Getting started with NHibernate for SharePoint Part 4 – Working with a Links list

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So far in this series we have been covering the absolute basics of getting started. We will continue to do so but dig in a bit more in how to work with some of the standard list templates in SharePoint. I will cover the following list templates in the following turorials

  • Links
  • Tasks
  • Announcements
  • Contacts
  • Calendar

Changes since last tutorial (Part 3)

Since we are stepping up a bit here and will introduce several new lists and more complexity I have moved around and refactored a bit in my project to create better separation. I did borrow some of the pattern from a normal MVC project

  • Business, contains business layers and core functionality
  • Content, where we will keep our NHibernate classes and mapping files
  • Models, where we will keep our operational methods for NHibernate

All and all the project now looks like this

Strategy to get started working with a new type of list

The first thing you must decide is which fields to work with. Detailed field information can be acquired by using a tool like SharePoint Manager or the Camelot .NET Connector with Mini SQL Query. I will use the Mini SQL Query in this guides since it will allow us to test some queries and have a really good overview of the fields and their data.

The Links list

If you have connected to a Team-site this list will already be there (as can be seen in the previous tutorial). If the list is missing simply create it using the SharePoint interface. Also add a couple of links here for us to test with.

Download Mini SQL Query and open it on the same computer / server as where you have Camelot .NET Connector installed. Run the query

SELECT * FROM Links.all WHERE ContentType = 'Link'

This should render a result looking like this

If you look around a bit on the result we will find that the following fields are out of interest,  ID, URLwMenu, Created, Modified, Comments. When running a query with those fields we will get a result looking something like this.

Simple enough, lets start to create some classes and mapping files

Content/Links.cs

This list seem simple but there is a small quirk in it. Note the format on the URL field (http://www.bendsoft.com, Bendsoft Website), one could think that the URL and Title should be stored in different fields but this is not the case, this is simply the way SharePoint stores URLs, this format is important to remember when inserting and updating data into URL fields in SharePoint.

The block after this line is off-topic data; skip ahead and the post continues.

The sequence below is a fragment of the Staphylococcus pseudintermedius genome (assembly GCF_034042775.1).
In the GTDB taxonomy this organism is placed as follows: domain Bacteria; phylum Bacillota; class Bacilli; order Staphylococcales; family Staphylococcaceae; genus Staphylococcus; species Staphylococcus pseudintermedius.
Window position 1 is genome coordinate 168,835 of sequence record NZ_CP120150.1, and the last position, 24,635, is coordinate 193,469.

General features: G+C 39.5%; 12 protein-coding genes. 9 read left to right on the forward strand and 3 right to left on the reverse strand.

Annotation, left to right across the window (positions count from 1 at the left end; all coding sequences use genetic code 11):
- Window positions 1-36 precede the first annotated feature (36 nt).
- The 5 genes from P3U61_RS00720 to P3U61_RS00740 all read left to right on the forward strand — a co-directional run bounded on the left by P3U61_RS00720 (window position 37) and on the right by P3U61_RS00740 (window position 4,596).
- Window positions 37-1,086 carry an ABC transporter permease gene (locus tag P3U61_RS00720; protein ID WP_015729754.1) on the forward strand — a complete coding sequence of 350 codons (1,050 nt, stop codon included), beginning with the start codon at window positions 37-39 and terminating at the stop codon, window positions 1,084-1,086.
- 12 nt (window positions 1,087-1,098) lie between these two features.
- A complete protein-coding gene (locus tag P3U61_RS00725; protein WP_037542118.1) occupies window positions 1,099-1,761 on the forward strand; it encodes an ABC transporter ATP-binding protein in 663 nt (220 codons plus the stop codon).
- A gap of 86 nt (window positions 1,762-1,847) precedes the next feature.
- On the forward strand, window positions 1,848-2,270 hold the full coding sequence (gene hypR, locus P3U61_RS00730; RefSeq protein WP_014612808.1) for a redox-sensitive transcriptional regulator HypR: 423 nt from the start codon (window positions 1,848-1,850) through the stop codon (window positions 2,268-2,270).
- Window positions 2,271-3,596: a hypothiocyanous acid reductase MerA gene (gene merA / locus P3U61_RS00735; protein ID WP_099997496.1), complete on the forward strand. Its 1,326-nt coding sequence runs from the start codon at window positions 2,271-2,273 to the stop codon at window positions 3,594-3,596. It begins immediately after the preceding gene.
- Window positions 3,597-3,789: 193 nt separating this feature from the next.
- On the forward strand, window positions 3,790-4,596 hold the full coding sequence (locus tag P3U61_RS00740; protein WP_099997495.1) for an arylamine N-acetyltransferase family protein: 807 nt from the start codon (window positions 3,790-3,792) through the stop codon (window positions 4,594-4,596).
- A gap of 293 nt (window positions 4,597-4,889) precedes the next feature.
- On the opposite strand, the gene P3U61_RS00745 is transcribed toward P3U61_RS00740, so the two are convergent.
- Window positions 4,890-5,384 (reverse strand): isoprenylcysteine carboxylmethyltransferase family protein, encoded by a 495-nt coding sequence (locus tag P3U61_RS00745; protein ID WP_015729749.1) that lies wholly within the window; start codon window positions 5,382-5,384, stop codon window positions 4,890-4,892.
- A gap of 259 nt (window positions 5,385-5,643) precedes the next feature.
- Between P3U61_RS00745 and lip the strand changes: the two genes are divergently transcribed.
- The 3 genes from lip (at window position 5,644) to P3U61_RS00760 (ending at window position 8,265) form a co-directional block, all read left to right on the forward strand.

We will ignore this small quirk for now but in the SDK this fields is replaced with a specialized URL property type that implements the IUserType interface.

Create the file Content/Links.cs and implement the following code

namespace NHibernateExample.Content
{
    public class Links
    {
        public virtual int ID { get; protected set; }
        public virtual string URL { get; set; }
        public virtual System.DateTime Created { get; protected set; }
        public virtual System.DateTime Modified { get; protected set; }
        public virtual string Comments { get; set; }
    }
}

Content/Links.hbm.xml

Create the file Content/Links.hbm.xml and enter the following mapping into it and remember to set the build action to “Embedded Resource”

<?xml version="1.0" encoding="utf-8" ?>
<hibernate-mapping xmlns="urn:nhibernate-mapping-2.2" auto-import="true">
  <class name="NHibernateExample.Content.Links, NHibernateExample" lazy="true" table="Links">
    <id name="ID">
      <generator class="native" />
    </id>
    <property name="URL" />
    <property name="Created" update="false" insert="false" generated="insert" />
    <property name="Modified" update="false" insert="false" generated="insert" />
    <property name="Comments" />
  </class>
</hibernate-mapping>

The Created and Modified fields are managed by SharePoint, hence we must prevent NHibernate from trying to write any data to such fields.

Models/Links.cs

In the MVC pattern you use Models when communication with your datasources and this is exactly what we do here as well. This is nothing else then a pattern in our scenario but it is recommended to separate classes and communication when doing ORM applications.

We will use this file for our CRUD (Create Read Update Delete) methods. Create the file Models/Links.cs and paste the following code into it

using NHibernate;
using System;
using System.Collections.Generic;
using System.Linq;

namespace NHibernateExample.Models
{
    /// <summary>
    /// The Model class of links
    /// Basic CRUD support is implemented
    /// </summary>
    public class Links
    {
        /// <summary>
        /// Get all data from the links list
        /// </summary>